Using your project portal to put out for tender — so easy you don’t even need to stretch up!

Don’t emails annoy you? Seriously, don’t they? Emails are a terrible way to work together. Portals are the way forward, folks. Collaboration without collusion. Paul Hemmings shows you how much time, money, and sanity can be saved with Synergy’s update.

Email sucks! — escaping the inbox in the project portal

I hate to bang on, but don’t emails annoy you? I mean seriously, don’t they? Emails that don’t turn up, get caught in filters, branch off so you don’t know which one to answer or which is most recent. Then you have to work out which to archive when a project wraps — do any of them actually contain the whole thread of the conversation? Even if they do, you end up with emails archived separately from the rest of your project documentation, unless you figure out a way to copy out of the emails. Emails are a terrible way to collaborate and communicate on a project. That’s all there is to it. They just are.

From an architect, engineer or construction designer’s point of view, to be able to know that all the communications I’ve had during a project lifecycle are all in the portal is fantastic. I can search for it, it’s all threaded, and when I archive the project, forevermore I can go back to that project portal and all of that stuff about that project is all in the one place. Document libraries, image libraries, chats, all fully integrated back into Synergy. No downloading it and uploading it into another app. With Synergy project portals we use emails as a notification not as the communication! It’s just a nicer, cleaner, faster, safer way to collaborate.

So, what have we done with this latest update to Synergy project portals?

The tender trap — collusion avoidance within the portal

As it stood, you’d send a transmittal to 10 people and those ten people could then download off the transmittal, but because they’re all named on the transmittal, as a receiver, you can see the other ten people who’ve received it. Now, in a collaboration sense that’s great. That’s what collaboration’s all about — we all know what each other is doing and we’re all working together. Brilliant. If I send a drawing to my mechanical engineer through the portal, and my structural engineer and the mechanical engineer say, “Oh, thanks for that but it’s missing a particular drawing” then the other engineer might say, “Oh, you’re right that is missing a drawing, I need that too, please resend the transmittal”. So, you collaborate, that’s what it’s all about, right?!

But there’s a thing called ‘collusive tendering’. It’s illegal, and it’s bad for your business, but it exists. Basically, collusive tendering is when somebody, let’s say ‘Company X’, goes out for tender — you and I are going to bid for the job. Company X is saying, “you need to bid to win my work”, but they don’t know that we’re friends, you and I. We get together over lunch, and say to each other, “That’s a pretty big job, I reckon we shouldn’t bid less than $10 million for that, what do you reckon?”… Then we agree we’ll both put in a quote for $20 million… At this point, it’s no longer competitive tendering. We’re not competing against each other, we’ve got together and we’ve agreed on the price. Now Company X gets all the quotes and says, “That’s a coincidence!” — that’s collusive tendering. Or, we might agree that I’ll bid a certain amount less than you to win this tender and you bid a certain amount less on the other one, with that other company, to win that.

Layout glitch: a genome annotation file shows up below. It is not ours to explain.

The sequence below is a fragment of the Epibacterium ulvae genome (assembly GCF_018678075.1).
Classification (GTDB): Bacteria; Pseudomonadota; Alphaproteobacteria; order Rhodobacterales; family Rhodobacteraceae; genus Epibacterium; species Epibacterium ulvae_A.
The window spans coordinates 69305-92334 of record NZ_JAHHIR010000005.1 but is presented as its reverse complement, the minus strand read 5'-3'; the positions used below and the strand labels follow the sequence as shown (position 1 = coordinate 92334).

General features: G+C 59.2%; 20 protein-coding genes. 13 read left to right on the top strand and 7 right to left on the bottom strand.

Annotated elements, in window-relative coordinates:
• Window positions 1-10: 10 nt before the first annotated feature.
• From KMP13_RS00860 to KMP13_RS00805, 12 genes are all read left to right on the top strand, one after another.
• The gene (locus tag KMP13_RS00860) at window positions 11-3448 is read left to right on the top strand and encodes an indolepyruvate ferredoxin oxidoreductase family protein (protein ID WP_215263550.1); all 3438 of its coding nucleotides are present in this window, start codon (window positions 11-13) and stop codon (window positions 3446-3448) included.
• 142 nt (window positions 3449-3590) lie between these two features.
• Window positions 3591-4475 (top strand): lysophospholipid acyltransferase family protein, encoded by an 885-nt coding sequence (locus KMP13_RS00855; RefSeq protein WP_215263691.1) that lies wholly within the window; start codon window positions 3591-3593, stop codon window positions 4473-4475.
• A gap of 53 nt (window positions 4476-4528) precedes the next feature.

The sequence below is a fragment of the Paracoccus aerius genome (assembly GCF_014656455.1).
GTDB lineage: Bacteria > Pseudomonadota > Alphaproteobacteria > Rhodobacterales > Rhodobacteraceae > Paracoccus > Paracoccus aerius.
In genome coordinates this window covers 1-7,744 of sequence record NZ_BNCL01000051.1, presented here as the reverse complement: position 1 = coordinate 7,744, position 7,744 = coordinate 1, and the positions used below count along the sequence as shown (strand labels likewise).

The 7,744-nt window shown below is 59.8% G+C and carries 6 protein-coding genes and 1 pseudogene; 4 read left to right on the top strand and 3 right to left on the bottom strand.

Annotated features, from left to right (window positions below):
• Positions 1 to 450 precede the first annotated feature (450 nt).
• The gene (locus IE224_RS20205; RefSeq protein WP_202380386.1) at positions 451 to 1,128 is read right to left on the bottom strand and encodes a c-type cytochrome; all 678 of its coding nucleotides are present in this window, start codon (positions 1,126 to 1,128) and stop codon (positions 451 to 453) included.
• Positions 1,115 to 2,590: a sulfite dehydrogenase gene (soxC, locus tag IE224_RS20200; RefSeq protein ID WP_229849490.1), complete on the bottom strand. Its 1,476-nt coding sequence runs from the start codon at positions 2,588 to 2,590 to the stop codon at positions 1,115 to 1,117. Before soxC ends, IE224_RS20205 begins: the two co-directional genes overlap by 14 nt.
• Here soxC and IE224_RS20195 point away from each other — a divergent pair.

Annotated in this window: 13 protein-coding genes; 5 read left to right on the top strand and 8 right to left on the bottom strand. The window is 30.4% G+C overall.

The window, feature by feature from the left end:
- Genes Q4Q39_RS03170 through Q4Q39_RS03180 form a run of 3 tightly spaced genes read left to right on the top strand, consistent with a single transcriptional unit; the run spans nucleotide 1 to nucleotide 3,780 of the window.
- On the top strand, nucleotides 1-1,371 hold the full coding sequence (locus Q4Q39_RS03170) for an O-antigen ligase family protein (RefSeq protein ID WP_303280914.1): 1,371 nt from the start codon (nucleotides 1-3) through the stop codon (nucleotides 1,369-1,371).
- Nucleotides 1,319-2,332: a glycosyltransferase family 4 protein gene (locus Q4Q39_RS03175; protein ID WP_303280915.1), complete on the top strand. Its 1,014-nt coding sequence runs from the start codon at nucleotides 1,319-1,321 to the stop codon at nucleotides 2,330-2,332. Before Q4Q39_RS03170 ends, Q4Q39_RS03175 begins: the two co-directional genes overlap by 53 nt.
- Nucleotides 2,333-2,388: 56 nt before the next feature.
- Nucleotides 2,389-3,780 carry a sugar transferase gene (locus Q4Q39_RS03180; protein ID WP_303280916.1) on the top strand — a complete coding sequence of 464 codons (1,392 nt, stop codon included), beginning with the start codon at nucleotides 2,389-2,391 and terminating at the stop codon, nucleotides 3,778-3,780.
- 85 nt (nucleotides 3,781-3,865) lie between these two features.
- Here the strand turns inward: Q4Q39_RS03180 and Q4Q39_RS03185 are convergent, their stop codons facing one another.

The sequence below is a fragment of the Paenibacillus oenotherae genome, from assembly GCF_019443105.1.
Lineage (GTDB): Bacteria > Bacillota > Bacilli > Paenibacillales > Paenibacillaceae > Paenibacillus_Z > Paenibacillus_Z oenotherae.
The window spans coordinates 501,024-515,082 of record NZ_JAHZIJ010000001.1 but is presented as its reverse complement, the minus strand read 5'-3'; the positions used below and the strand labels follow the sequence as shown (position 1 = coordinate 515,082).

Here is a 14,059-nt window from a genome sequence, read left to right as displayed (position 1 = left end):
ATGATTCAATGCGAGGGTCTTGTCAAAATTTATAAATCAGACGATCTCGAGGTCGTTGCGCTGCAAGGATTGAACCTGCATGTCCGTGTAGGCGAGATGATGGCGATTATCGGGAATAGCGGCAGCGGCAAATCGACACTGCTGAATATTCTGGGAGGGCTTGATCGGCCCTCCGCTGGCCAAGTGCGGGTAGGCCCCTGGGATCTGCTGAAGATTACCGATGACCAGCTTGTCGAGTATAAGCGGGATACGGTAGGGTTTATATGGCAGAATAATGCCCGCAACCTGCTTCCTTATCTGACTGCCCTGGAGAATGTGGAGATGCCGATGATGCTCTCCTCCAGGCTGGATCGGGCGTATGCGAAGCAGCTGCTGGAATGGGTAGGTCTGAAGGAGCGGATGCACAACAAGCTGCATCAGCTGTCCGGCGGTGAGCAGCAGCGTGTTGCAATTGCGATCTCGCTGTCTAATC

Like I said, completely illegal, and it never [wink] happens. The point is you shouldn’t be setting it up to happen.

Before this update, when we sent out a transmittal to say “here’s a bunch of drawings” it was done with the concept of the job having already started and a bunch of people needing to collaborate on it. In this particular case, though, when you’re at the tendering stage of a project, we want to use the same mechanism but we’re inviting people to give us a price before they really join the job. And we don’t really want them talking to each other. No virtual handshakes over lunch, thanks very much.

If you send out an announcement and somebody who is not yet officially ‘on’ the job yet answers or responds, we don’t want their face to show up. Now, it will just say ‘Anonymous User’. Because we don’t want the others bidding for the tender to know who else is bidding, but we want them all to have equal, easy access to all the project information.

Privacy in the portal, please

The other thing we did, which is useful, is that when you’re generating that transmittal to send out — and you can do this with any document type — there’s a tick-box now where you can say, “this one is private, it’s not collaborative” and instead of making one transmittal and putting twenty names on it, you make twenty, separate transmittals and send them out as twenty separate communications. So that each one of those only has one person’s name on it. Any questions you’ve answered on the chat boards in the portals are visible to everyone bidding, but those bidders and aren’t visible to each other. Unless you want them to be.

Synergy project portals have just become an even more dynamic hub for your AEC project communications. We’re continually tailoring to meet the needs of our industry and this is another step. We just want to hang out in the project portals all the time at this point. Cool places to be.

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